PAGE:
It’s important that the consistency feels doable and not overwhelming—I invite my clients to implement a daily creativity habit of turning off their devices and engaging in some form of focused creativity for 15-minutes a day. While it can seem like a small commitment, over time, the results have been truly life-changing.
Tip #3: Create a culture of courage
We are all afraid that our ideas are stupid, and that our projects will fail. Using our creativity requires immense vulnerability.
Creating a culture of courage means inviting people to regularly engage in the brave act of sharing their work and ideas, and providing encouragement when they do.
This last part is key, because our ability to share our voice and ideas in any given moment is dependent on the way we felt the last time we shared them.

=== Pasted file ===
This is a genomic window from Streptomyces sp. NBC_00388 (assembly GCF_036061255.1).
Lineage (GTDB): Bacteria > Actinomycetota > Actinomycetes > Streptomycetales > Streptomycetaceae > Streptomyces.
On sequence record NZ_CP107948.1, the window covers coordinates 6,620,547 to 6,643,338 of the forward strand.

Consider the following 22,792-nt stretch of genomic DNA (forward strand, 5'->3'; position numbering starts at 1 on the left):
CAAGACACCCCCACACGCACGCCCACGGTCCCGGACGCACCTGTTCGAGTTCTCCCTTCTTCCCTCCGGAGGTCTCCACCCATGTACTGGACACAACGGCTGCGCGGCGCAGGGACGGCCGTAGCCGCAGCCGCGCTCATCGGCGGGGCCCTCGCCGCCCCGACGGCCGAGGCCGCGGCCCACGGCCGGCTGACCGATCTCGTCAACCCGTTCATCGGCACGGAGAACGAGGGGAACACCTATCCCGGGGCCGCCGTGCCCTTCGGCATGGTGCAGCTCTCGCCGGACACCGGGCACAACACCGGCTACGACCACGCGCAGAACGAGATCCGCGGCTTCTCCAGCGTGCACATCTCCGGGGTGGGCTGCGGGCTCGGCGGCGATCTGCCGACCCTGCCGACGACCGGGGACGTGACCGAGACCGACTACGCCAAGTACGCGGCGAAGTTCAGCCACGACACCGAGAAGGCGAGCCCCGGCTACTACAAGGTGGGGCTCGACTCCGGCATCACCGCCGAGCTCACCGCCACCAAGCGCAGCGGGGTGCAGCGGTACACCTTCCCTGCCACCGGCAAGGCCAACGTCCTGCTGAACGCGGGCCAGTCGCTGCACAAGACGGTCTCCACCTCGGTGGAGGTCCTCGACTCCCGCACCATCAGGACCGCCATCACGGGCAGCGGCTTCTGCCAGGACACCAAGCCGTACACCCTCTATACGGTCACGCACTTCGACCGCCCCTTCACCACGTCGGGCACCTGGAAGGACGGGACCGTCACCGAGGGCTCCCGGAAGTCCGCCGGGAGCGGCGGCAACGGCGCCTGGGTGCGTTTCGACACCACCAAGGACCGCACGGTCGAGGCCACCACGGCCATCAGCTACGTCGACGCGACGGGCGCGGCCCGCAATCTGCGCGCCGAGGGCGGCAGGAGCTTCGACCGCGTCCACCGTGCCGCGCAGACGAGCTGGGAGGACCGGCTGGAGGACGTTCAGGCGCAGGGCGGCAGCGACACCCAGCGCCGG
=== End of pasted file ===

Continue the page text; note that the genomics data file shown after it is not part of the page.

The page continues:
If you want your people to be their most creative selves, create a culture where they feel seen, heard, and encouraged.
Here’s what I want you to remember: any environment can be a highly creative environment, and we all have the power to create one.
Now—over to you. What’s one thing you can do today to catalyze more creative well-being in your workplace?
Want to take this to the next level? Sign-up for The Creative15—my free 15-day creativity challenge to spark creativity in 15 minutes a day.
On Wednesday, October 27th, 2021,
Liz & Laura chatted about Creative Well-Being.
WATCH THE RECORDING >